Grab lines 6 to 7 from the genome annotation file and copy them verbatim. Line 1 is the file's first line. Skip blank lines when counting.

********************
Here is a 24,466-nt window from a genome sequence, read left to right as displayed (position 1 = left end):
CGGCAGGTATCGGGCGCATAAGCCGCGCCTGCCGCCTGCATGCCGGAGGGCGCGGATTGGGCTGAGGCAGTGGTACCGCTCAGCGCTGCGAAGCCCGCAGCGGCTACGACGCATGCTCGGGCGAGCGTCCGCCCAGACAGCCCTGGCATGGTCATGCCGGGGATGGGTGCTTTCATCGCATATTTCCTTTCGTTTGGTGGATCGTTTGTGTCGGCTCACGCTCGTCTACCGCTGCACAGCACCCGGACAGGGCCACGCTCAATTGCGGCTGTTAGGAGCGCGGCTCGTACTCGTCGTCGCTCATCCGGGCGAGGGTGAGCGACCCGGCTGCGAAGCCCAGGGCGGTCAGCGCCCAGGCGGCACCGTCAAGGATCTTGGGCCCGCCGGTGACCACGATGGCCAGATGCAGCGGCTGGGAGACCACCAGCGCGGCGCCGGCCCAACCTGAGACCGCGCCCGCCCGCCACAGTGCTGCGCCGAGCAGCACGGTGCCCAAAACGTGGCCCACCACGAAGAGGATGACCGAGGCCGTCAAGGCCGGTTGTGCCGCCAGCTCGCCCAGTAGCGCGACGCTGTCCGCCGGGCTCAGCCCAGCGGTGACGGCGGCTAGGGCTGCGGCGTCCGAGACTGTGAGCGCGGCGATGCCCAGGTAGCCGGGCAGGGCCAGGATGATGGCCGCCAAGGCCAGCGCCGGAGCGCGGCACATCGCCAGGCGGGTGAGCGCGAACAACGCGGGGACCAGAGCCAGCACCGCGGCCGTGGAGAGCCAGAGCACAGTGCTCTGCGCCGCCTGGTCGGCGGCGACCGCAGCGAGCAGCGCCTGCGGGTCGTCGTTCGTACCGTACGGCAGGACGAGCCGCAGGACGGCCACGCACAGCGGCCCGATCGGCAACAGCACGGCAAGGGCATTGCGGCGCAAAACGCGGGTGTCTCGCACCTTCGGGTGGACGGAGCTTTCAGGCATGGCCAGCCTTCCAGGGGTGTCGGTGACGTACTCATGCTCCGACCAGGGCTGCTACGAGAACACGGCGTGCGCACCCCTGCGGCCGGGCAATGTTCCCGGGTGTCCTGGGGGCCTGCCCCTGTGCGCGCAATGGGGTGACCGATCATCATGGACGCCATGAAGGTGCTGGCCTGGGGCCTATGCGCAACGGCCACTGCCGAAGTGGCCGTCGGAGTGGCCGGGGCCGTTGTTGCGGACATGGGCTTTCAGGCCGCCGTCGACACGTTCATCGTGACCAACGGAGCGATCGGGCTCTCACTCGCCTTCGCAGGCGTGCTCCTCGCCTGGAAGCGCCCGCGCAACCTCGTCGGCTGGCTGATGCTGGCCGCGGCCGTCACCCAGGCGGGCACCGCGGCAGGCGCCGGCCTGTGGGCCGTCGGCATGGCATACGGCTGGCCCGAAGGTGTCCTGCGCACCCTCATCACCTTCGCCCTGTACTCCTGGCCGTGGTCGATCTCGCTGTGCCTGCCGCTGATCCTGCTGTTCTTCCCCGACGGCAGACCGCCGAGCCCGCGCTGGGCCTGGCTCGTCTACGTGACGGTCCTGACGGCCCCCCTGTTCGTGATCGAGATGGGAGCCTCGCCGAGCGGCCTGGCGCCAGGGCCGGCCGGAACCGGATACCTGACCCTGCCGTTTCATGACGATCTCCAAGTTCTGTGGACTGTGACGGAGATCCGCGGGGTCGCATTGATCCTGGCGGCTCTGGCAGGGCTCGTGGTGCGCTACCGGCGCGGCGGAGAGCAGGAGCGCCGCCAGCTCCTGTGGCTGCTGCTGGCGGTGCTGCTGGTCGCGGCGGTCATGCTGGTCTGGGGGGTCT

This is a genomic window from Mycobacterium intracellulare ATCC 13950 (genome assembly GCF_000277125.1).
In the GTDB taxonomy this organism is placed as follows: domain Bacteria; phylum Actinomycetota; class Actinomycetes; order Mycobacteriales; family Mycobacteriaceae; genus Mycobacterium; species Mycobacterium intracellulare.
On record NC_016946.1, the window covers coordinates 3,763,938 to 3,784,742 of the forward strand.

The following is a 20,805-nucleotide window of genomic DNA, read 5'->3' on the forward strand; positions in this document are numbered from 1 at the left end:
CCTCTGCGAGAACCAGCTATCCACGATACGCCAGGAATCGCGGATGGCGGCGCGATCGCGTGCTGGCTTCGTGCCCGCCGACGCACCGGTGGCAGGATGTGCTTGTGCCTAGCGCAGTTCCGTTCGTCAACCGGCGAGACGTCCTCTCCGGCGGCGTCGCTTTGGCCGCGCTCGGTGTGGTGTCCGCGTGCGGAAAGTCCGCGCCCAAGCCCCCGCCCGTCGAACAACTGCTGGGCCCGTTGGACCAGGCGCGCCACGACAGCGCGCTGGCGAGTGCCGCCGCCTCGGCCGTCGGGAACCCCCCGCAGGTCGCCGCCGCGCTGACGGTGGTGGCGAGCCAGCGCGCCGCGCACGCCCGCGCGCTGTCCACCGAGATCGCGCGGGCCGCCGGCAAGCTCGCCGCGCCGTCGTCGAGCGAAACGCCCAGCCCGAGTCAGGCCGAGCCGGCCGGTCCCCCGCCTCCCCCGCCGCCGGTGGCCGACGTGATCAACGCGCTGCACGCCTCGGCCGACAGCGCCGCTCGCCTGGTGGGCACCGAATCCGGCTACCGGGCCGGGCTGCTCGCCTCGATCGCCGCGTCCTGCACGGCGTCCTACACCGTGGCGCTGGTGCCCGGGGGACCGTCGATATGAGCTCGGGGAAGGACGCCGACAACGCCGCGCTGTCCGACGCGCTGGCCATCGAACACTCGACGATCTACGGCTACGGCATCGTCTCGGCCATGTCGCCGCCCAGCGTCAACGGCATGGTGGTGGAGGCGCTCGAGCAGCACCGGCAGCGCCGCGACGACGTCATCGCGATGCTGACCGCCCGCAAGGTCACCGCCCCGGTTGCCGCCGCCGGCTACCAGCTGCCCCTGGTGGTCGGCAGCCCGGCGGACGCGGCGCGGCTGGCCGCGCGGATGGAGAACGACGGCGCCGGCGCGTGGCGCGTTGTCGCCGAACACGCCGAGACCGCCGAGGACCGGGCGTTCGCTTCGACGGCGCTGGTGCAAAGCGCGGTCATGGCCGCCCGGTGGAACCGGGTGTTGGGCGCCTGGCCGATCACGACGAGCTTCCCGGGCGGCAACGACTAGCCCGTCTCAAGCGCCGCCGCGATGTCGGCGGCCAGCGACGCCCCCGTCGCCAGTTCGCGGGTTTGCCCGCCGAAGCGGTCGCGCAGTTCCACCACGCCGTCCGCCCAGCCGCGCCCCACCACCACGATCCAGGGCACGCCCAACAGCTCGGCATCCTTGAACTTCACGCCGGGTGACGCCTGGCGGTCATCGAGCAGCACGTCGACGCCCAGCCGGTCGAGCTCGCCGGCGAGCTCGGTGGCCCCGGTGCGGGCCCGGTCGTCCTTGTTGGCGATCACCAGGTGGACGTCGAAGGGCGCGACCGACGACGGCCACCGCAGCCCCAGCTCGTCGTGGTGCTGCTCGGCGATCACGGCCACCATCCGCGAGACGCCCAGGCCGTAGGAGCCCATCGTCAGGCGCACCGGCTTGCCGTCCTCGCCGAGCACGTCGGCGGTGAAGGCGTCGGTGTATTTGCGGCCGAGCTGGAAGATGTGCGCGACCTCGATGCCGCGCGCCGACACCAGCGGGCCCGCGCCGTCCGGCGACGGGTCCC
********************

The following is a 20,805-nucleotide window of genomic DNA, read 5'->3' on the forward strand; positions in this document are numbered from 1 at the left end:
CCTCTGCGAGAACCAGCTATCCACGATACGCCAGGAATCGCGGATGGCGGCGCGATCGCGTGCTGGCTTCGTGCCCGCCGACGCACCGGTGGCAGGATGTGCTTGTGCCTAGCGCAGTTCCGTTCGTCAACCGGCGAGACGTCCTCTCCGGCGGCGTCGCTTTGGCCGCGCTCGGTGTGGTGTCCGCGTGCGGAAAGTCCGCGCCCAAGCCCCCGCCCGTCGAACAACTGCTGGGCCCGTTGGACCAGGCGCGCCACGACAGCGCGCTGGCGAGTGCCGCCGCCTCGGCCGTCGGGAACCCCCCGCAGGTCGCCGCCGCGCTGACGGTGGTGGCGAGCCAGCGCGCCGCGCACGCCCGCGCGCTGTCCACCGAGATCGCGCGGGCCGCCGGCAAGCTCGCCGCGCCGTCGTCGAGCGAAACGCCCAGCCCGAGTCAGGCCGAGCCGGCCGGTCCCCCGCCTCCCCCGCCGCCGGTGGCCGACGTGATCAACGCGCTGCACGCCTCGGCCGACAGCGCCGCTCGCCTGGTGGGCACCGAATCCGGCTACCGGGCCGGGCTGCTCGCCTCGATCGCCGCGTCCTGCACGGCGTCCTACACCGTGGCGCTGGTGCCCGGGGGACCGTCGATATGAGCTCGGGGAAGGACGCCGACAACGCCGCGCTGTCCGACGCGCTGGCCATCGAACACTCGACGATCTACGGCTACGGCATCGTCTCGGCCATGTCGCCGCCCAGCGTCAACGGCATGGTGGTGGAGGCGCTCGAGCAGCACCGGCAGCGCCGCGACGACGTCATCGCGATGCTGACCGCCCGCAAGGTCACCGCCCCGGTTGCCGCCGCCGGCTACCAGCTGCCCCTGGTGGTCGGCAGCCCGGCGGACGCGGCGCGGCTGGCCGCGCGGATGGAGAACGACGGCGCCGGCGCGTGGCGCGTTGTCGCCGAACACGCCGAGACCGCCGAGGACCGGGCGTTCGCTTCGACGGCGCTGGTGCAAAGCGCGGTCATGGCCGCCCGGTGGAACCGGGTGTTGGGCGCCTGGCCGATCACGACGAGCTTCCCGGGCGGCAACGACTAGCCCGTCTCAAGCGCCGCCGCGATGTCGGCGGCCAGCGACGCCCCCGTCGCCAGTTCGCGGGTTTGCCCGCCGAAGCGGTCGCGCAGTTCCACCACGCCGTCCGCCCAGCCGCGCCCCACCACCACGATCCAGGGCACGCCCAACAGCTCGGCATCCTTGAACTTCACGCCGGGTGACGCCTGGCGGTCATCGAGCAGCACGTCGACGCCCAGCCGGTCGAGCTCGCCGGCGAGCTCGGTGGCCCCGGTGCGGGCCCGGTCGTCCTTGTTGGCGATCACCAGGTGGACGTCGAAGGGCGCGACCGACGACGGCCACCGCAGCCCCAGCTCGTCGTGGTGCTGCTCGGCGATCACGGCCACCATCCGCGAGACGCCCAGGCCGTAGGAGCCCATCGTCAGGCGCACCGGCTTGCCGTCCTCGCCGAGCACGTCGGCGGTGAAGGCGTCGGTGTATTTGCGGCCGAGCTGGAAGATGTGCGCGACCTCGATGCCGCGCGCCGACACCAGCGGGCCCGCGCCGTCCGGCGACGGGTCCC